Javy Báez Keeps Making Magic by Taking Extra Bases

Most of the attention on Javy Báez‘s magic rightly goes to the mind-boggling sleight of hand he uses to tag and avoid tags, but baserunning feats are a big part of what makes him El Mago. Specifically, the way he’s able to turn singles into doubles, teleport on throws to other bases, and make 90 feet disappear by advancing on wild pitches.

FanGraphs has a metric called BsR, an all encompassing baserunning stat that seeks to measure runs added by weighing extra bases taken against outs made on the basepaths. Javy’s 3.9 BsR ranked 26th in MLB last season and was right in line with a 3.8 that ranked 20th in 2017. Interestingly, Kris Bryant‘s 4.8 was 10th in 2017, confirming the eye test of his gazelle-like running.

But just like there’s no way to quantify the elusiveness of Javy’s swim move or the velocity of his glove on a swipe tag, no numbers exist to accurately explain the actual impact of his exploits. He’s not just taking advantage of opportunities, he’s creating them. By so doing, he’s squatting rent-free in opponents’ heads and inviting his teammates over for a party.

BsR can’t take into account a player’s intent or the degree of difficulty involved in a particular baserunning gambit. Some might call it reckless, perhaps because Javy does things most other players would never dream of attempting, but it’s hard to blame him when it works so frequently.

I have a couple clips of these plays from recent games to demonstrate just how good Javy is at applying pressure on the base paths. Added bonus: More chances to see magic slides!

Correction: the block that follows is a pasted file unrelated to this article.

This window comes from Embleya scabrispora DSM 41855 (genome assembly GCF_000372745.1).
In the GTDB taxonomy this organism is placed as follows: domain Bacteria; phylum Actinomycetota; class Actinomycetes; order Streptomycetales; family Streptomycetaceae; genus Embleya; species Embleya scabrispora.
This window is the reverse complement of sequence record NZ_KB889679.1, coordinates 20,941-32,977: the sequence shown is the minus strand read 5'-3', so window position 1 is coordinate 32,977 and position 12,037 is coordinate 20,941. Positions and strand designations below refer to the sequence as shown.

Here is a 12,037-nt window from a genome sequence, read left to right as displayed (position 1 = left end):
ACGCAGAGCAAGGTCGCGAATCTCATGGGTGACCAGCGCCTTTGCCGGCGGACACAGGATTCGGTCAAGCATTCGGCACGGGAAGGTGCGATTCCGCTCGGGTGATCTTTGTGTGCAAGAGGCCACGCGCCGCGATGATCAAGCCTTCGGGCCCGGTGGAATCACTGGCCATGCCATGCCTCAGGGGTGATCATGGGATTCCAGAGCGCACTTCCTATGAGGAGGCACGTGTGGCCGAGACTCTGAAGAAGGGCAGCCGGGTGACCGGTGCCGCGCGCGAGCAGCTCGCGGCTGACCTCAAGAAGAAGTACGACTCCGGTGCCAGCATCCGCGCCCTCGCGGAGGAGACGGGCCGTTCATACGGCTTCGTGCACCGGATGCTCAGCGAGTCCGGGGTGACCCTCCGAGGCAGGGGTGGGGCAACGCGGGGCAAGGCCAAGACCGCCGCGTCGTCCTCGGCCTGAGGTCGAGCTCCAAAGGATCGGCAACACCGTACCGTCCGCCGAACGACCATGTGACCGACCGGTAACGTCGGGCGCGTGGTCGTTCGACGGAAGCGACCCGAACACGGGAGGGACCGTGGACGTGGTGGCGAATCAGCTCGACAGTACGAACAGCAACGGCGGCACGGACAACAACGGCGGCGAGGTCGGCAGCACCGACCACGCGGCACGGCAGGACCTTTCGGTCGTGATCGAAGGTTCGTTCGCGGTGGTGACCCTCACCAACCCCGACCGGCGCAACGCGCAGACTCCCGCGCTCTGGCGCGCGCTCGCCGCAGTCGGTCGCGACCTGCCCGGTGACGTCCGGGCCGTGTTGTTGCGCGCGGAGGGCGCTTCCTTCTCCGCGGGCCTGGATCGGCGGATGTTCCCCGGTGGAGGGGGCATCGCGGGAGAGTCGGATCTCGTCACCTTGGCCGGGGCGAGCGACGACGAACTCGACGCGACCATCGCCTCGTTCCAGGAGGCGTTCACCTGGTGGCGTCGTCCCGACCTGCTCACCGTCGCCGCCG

Against the Angels last Saturday, Báez extended two bloop singles into doubles. Below we see him taking second on a broken-bat flare to right when Kole Calhoun was so surprised that he didn’t even throw to the base.


In this next highlight, another aggressive El Mago move creates an error that leads to an extra base. A blooper drops in right and the Marlins outfielder rushes a throw to second. Not only does Javy beat the play, he alertly springs back up and takes third base when the throw gets away from the shortstop.

On this play, look how Javy never breaks stride in going for second the entire time. The Marlins execute perfectly and the throw is cut off by the first baseman who fires perfectly to the base. As is often the case, however, Ednel is in just ahead of the tag. Jason Heyward subsequently singled to left and cashed in the runner in scoring position.

And these plays are all just from the last week of action, he does this stuff all the time. Some may think all the praise for Báez is over the top, but I honestly don’t think it’s enough. Every aspect of his game is a net plus for the Cubs.

Javy is always going to take whatever his opponents give him. If you let up for just a second, slip up even a bit, you will pay for it. The rest of the league better start paying attention or they will be the next victim of the magic man.

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